At Gensler, we believe in having a strong bridge to academia, and in bridging the gap between architectural and design practice and what’s happening in the classroom.
With this in mind, Gensler launched the Historically Black Colleges and Universities (HBCU) “Redefining the Future of Cities” Student Design Program, conducted in partnership with all seven accredited HBCU architecture programs — Florida A&M University, Hampton University, Howard University, Morgan State University, Prairie View A&M University, Tuskegee University, and the University of the District of Columbia.
Over the spring 2021 semester, over 50 Gensler participants volunteered in mentor teams for each school, co-teaching with faculty while providing design critiques, mentorship, and “real world” feedback to students as they worked through design projects and challenges. The program challenged students to design solutions that bridge cultures, conflicts, and challenges faced in our current climate of uncertainty and glaring social inequality.
Here are six lessons from our HBCU Student Design Program, outlining some potential considerations for bringing more diverse voices and talent into the design profession:1. Incorporate a diversity of perspectives to create a more inclusive talent pipeline.
Across the seven schools, each student came from vastly different life experiences, with different resources and daily circumstances. Recognizing this diversity of thought, backgrounds, and perspectives is critical, said Nestor Infanzon, professor, Prairie View A&M.
For mentors, the partnership presented a unique opportunity to help build a more diverse and inclusive talent pipeline into the profession, while also helping to advance each school’s unique mission, and enriching the local community.
2. Create a safe space where future designers can find their voices.
Some students were juggling part-time jobs; others were new to the design field; some had poor internet connections at home and could not fully engage or participate. “With every curveball, it was all about staying flexible, patient, and finding creative ways to meet our students where they were and making sure that they felt supported,” said Jon Park, a senior designer and Gensler mentor.
Initially, some students struggled with openly sharing their thoughts and ideas; however, many opened up throughout the process. “Breaking this barrier was tough, but we ultimately were able to do so by being approachable and letting the students know that we cared and encouraging them to share their own unique point of view. It was about creating a safe space where students could celebrate their perspectives and home in on their identity and process as future designers,” Park said.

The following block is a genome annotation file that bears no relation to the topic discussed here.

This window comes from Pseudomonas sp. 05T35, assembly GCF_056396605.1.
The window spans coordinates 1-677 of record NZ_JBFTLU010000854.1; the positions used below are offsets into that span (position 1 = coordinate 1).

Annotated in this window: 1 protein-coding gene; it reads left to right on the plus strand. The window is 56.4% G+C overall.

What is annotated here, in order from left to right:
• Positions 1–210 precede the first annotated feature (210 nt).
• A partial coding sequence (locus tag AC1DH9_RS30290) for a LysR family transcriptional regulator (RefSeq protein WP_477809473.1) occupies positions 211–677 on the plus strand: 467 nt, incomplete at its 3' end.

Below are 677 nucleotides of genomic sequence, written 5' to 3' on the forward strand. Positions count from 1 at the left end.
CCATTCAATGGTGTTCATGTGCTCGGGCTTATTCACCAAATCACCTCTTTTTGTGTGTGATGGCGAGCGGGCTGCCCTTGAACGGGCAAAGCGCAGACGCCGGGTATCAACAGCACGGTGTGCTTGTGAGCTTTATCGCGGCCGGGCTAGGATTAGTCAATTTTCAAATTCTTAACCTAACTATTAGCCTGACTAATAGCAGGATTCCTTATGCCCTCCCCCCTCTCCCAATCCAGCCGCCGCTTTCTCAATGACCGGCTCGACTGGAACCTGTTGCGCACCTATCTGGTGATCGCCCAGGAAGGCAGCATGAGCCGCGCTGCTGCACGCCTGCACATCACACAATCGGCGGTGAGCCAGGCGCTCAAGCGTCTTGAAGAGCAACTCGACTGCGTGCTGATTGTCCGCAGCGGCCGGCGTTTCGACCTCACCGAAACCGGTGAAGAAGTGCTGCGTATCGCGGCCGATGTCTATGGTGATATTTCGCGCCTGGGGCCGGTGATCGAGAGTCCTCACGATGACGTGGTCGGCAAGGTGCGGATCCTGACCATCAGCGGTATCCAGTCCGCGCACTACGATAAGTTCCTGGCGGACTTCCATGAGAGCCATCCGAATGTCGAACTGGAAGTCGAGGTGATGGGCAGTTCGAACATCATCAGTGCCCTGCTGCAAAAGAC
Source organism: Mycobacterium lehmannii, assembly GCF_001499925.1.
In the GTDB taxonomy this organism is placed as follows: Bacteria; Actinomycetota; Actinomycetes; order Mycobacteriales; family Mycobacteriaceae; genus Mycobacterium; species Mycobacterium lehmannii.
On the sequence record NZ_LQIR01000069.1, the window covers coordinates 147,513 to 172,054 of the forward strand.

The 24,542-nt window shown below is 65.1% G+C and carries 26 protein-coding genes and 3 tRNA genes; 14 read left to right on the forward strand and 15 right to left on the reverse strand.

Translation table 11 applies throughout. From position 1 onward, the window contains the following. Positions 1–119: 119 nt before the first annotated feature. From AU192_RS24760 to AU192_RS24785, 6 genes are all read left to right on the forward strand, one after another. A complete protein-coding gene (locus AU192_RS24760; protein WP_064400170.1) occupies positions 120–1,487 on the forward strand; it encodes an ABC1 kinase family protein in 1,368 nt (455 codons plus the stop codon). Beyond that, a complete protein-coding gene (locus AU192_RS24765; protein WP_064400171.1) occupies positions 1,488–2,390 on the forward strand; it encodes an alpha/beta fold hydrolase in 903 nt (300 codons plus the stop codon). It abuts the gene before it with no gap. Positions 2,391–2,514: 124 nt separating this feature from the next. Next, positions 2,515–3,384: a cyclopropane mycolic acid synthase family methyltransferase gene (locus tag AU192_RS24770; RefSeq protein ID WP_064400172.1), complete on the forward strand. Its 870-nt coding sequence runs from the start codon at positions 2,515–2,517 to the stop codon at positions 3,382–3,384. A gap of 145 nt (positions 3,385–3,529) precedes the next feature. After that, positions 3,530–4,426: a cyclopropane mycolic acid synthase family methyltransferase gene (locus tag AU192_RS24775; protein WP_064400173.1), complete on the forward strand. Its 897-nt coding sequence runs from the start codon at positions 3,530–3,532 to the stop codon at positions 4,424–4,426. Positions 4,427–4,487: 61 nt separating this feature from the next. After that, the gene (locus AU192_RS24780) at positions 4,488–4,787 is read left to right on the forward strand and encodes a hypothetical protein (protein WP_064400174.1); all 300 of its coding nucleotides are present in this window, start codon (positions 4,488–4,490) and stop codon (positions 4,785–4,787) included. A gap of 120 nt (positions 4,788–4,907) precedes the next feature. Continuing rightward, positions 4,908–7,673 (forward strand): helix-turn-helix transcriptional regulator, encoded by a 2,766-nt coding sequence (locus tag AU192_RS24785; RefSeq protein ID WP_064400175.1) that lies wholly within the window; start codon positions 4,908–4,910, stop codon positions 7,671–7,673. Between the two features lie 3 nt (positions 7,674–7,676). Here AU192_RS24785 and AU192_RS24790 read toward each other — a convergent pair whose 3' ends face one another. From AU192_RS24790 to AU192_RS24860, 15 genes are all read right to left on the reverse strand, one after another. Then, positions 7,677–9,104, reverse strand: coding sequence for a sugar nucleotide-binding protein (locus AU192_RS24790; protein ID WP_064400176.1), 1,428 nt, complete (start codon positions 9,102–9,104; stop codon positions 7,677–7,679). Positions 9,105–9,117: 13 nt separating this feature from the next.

3. Pass on “real world” skills and adopt new tools.
The partnership offered students a glimpse into the tools and processes that architects and designers use in practice. From presentations on “How to Sketch,” to “What Is Zoning?” to various software programs, the mentors presented real life case studies and practical tools to help students translate theoretical ideas and understand their impact in practice.
Over the course of the semester, the quality of the students’ work and their presentations steadily and markedly improved, culminating in thoughtful renderings, details, and presentations, which students from each school shared to our entire firm during a series of global webinars.
4. Bring in the local community.
The program challenged students to identify design solutions that “bridge” back to their communities — from proposals to revitalize the historic Greenwood District in Tuskegee, Alabama; to designing a concept to bridge a community center with Independence Heights, the first African American community in the state of Texas. Some schools brought in community members, such as City Council members, or students interviewed local residents, as part of the exercise.
5. Pay it forward.
The intimate setting gave mentors a rare opportunity to have candid conversations with students and to help them envision opportunities to make an impact by pursuing a career in the profession. For some, the program offered a way to “pay it forward” to the next generation, giving students a vision of what pathways are possible.
6. Cultivate an ongoing relationship.
Since the sessions concluded, the Gensler mentors have kept in touch with students in a variety of ways — from sharing life goals, to talking about professional impact, to reviewing resumes and portfolios. As a result of the program, we have awarded summer fellowships to 15 of the students from these programs.
The annual program will be a long-term partnership between the schools, the faculty, the students, and Gensler. The ultimate goal is to create a sustaining program, to build and grow lasting relationships with faculty and students, and continue to bridge academia and practice.
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